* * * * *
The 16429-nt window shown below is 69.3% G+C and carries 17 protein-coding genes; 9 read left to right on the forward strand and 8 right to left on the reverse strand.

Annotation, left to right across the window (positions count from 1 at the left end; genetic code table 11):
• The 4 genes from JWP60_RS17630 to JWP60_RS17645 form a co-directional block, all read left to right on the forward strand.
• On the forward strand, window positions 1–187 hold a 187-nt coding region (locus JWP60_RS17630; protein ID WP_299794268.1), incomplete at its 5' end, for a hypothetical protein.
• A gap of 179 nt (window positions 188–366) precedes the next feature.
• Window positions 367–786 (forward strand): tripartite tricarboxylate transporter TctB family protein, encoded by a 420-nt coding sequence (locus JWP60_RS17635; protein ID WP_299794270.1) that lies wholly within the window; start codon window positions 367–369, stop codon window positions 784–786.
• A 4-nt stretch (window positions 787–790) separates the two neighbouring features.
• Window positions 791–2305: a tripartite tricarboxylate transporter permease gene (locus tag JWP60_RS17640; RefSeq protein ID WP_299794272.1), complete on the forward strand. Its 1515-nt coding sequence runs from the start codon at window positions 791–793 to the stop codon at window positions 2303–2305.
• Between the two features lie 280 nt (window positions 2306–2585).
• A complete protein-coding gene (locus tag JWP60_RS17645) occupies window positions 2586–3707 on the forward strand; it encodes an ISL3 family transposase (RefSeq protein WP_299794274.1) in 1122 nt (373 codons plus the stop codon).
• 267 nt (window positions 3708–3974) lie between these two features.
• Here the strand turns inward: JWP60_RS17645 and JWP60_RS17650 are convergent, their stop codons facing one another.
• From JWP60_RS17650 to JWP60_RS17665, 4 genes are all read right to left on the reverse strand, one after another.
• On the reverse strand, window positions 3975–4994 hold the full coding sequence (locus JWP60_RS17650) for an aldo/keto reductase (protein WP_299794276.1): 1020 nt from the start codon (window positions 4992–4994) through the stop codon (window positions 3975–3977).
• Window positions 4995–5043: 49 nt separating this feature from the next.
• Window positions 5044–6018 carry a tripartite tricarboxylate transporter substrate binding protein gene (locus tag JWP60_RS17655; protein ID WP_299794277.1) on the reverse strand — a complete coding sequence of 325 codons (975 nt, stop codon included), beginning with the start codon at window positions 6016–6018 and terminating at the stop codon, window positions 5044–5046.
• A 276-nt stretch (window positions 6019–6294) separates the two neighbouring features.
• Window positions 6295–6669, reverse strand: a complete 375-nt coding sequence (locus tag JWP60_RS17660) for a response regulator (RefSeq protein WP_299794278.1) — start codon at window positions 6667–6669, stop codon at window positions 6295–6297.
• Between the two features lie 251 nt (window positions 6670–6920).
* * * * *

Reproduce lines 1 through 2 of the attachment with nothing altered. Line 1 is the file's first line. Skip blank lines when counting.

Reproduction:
The 16429-nt window shown below is 69.3% G+C and carries 17 protein-coding genes; 9 read left to right on the forward strand and 8 right to left on the reverse strand.

Annotation, left to right across the window (positions count from 1 at the left end; genetic code table 11):